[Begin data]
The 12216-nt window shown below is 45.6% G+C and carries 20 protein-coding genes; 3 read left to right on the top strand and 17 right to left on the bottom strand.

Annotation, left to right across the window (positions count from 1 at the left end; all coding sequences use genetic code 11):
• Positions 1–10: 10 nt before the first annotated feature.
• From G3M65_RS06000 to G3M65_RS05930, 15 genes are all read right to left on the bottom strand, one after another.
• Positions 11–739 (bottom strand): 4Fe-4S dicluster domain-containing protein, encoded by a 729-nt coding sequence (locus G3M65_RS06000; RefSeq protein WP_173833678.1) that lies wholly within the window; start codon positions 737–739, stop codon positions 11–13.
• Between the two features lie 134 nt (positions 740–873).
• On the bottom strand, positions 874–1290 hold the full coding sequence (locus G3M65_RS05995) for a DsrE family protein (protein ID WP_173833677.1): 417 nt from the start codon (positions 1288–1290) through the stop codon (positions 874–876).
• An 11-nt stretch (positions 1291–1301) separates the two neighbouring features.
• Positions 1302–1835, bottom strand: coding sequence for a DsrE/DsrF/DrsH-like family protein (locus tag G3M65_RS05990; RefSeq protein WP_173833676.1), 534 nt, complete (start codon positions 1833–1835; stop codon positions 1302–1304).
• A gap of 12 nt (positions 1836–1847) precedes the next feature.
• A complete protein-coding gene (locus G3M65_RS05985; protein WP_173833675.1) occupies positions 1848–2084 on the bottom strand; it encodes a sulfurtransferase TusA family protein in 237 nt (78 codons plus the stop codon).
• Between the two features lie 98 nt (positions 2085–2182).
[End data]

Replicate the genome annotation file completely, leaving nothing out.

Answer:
The 12216-nt window shown below is 45.6% G+C and carries 20 protein-coding genes; 3 read left to right on the top strand and 17 right to left on the bottom strand.

Annotation, left to right across the window (positions count from 1 at the left end; all coding sequences use genetic code 11):
• Positions 1–10: 10 nt before the first annotated feature.
• From G3M65_RS06000 to G3M65_RS05930, 15 genes are all read right to left on the bottom strand, one after another.
• Positions 11–739 (bottom strand): 4Fe-4S dicluster domain-containing protein, encoded by a 729-nt coding sequence (locus G3M65_RS06000; RefSeq protein WP_173833678.1) that lies wholly within the window; start codon positions 737–739, stop codon positions 11–13.
• Between the two features lie 134 nt (positions 740–873).
• On the bottom strand, positions 874–1290 hold the full coding sequence (locus G3M65_RS05995) for a DsrE family protein (protein ID WP_173833677.1): 417 nt from the start codon (positions 1288–1290) through the stop codon (positions 874–876).
• An 11-nt stretch (positions 1291–1301) separates the two neighbouring features.
• Positions 1302–1835, bottom strand: coding sequence for a DsrE/DsrF/DrsH-like family protein (locus tag G3M65_RS05990; RefSeq protein WP_173833676.1), 534 nt, complete (start codon positions 1833–1835; stop codon positions 1302–1304).
• A gap of 12 nt (positions 1836–1847) precedes the next feature.
• A complete protein-coding gene (locus G3M65_RS05985; protein WP_173833675.1) occupies positions 1848–2084 on the bottom strand; it encodes a sulfurtransferase TusA family protein in 237 nt (78 codons plus the stop codon).
• Between the two features lie 98 nt (positions 2085–2182).